Posted by: JohnnyRook | July 6, 2008

James Hansen to Prime Minister Fukuda: Take the Lead!

Tomorrow the G8 leaders will begin 3 days of meetings in Toyako Japan. Climaticide is one of the topics on the agenda, although analysts are holding out few prospects of any substantive agreements.

The indefatigable and ever optimistic James Hansen of NASA’s Goddard Institute for Space Studies has written a letter to Japanese Prime Minister Yasuo Fukuda, who is under pressure at home to set limits on greenhouse gas emissions, stressing the urgent need to cut CO2 emissions and eventually roll them back to 350 ppm or less. The key element in Hansen’s analysis is that to do this we must phase out coal emissions.

Below are excepts from Hansen’s letter. However, I recommend that the reader read the full text (PDF), which contains many excellent charts and graphs.

Global climate is approaching critical tipping points that could lead to loss of all summer sea ice in the Arctic with detrimental effects on indigenous people and wildlife, initiation of ice sheet disintegration in West Antarctica and Greenland with progressive, unstoppable global sea level rise, shifting of climatic zones with extermination of many animal and plant species, melting of most mountain glaciers with loss of freshwater supplies for hundreds of millions of people, and a more intense hydrologic cycle with stronger droughts and forest fires, but also heavier rains and floods, and stronger storms driven by latent heat, including thunderstorms, tornados and tropical storms.

Earth Apollo 17

Coal is central to solution of the climate problem. Coal is not only the main cause of excess CO2 in the air today; it has the greatest potential for future emissions (Fig. 2a). Due to coal’s dominance, solution to global warming must include phase-out of coal use except where CO2 is captured and sequestered. If coal is phased out uniformly between 2010 and 2030, except where CO2 is captured, atmospheric CO2 will peak at 400-425 ppm and then begin to decline (Fig. 2b). Maximum CO2 depends upon whether EIA (Energy Information Administration) or IPCC (Intergovernmental Panel on Climate Change) oil and gas reserve estimates are more realistic.

Coal and oil differ fundamentally. Oil is used mainly in vehicles, where CO2 cannot be captured. Extractable oil is nearly half gone. Most remaining oil, much of it in the Middle East, surely will be used with the CO2 injected into the air. Limitations on drilling in the Arctic, off-shore areas, and public lands can help keep exploited reserves closer to the IPCC estimate than the larger EIA estimate, but most readily available oil will end up as CO2 in the air. In contrast, scenarios that keep coal in the ground, or used only where the CO2 is captured, are feasible.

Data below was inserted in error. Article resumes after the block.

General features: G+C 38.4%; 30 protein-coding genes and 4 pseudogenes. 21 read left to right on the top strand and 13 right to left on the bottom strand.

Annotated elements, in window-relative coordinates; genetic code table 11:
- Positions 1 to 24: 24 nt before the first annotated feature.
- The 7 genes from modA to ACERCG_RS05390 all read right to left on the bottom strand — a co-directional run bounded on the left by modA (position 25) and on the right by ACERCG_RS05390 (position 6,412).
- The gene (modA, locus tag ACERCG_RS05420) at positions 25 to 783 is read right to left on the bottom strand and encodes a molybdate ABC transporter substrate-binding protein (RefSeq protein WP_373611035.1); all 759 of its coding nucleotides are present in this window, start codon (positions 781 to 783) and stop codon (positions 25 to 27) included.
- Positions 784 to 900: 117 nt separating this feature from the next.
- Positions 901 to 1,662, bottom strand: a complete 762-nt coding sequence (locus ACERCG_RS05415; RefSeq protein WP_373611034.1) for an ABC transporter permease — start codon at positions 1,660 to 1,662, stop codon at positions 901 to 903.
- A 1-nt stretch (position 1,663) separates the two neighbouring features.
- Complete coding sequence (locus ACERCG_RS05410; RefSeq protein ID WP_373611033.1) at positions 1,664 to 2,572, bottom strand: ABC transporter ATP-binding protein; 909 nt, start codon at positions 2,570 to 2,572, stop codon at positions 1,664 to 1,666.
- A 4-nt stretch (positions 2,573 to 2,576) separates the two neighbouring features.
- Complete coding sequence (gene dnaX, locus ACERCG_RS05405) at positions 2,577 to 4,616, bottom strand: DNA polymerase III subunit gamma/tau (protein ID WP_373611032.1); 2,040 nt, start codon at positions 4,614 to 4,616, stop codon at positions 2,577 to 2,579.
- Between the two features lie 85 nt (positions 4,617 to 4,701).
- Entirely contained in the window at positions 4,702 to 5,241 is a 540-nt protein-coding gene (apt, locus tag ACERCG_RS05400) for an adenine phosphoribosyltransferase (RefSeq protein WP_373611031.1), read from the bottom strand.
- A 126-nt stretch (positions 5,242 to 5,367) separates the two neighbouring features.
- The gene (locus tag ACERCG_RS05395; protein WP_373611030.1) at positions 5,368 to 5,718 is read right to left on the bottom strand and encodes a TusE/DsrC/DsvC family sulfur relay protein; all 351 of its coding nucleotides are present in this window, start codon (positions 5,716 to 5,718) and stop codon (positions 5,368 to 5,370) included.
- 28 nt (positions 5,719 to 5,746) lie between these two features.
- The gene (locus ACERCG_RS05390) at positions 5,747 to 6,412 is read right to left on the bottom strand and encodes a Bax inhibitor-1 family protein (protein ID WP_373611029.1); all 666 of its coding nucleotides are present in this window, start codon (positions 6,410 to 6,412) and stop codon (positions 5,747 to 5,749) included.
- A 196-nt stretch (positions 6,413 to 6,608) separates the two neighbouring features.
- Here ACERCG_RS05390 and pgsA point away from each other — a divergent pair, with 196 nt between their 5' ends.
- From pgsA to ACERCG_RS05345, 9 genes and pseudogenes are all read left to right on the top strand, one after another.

The upshot is that large climate change, with consequences discussed above, can be avoided only if coal emissions (but not necessarily coal use) are identified for prompt phase-out. A corollary is that a strategy based on 20%, 50%, or 80% CO2 emission reduction is doomed to failure, because it would allow substantial coal emissions to continue indefinitely. Once CO2 emissions are in the air, they cannot be retrieved. The only practical solution is to avoid coal emissions.

Prime Minister Fukuda, I hope that you will look at the fossil fuel facts that I have presented above and consider the possibility for leadership in this topic, which will be so important for our children and all the inhabitants of our planet.

Finally, Prime Minister Fukuda, I would like to thank you for helping make clear to the other leaders of the eight nations the great urgency of the actions needed to address climate change. Might I make one suggestion for an approach you could use in drawing their attention? If the leaders find that the concept of phasing out all emissions from coal, and taking measures to ensure that unconventional fossil fuels are left in the ground or used only with zero-carbon emissions, is too inconvenient, then, in that case, they could instead spend a small amount of time composing a letter to be left for future generations.

This letter should explain that the leaders realized their failure to take these actions would cause our descendants to inherit a planet with a warming ocean, disintegrating ice sheets, rising sea level, increasing climate extremes, and vanishing species, but it would have been too much trouble to make changes to our energy systems and to oppose the business interests who insisted on burning every last bit of fossil fuels. By composing this letter the leaders will at least achieve an accurate view of their place in history.


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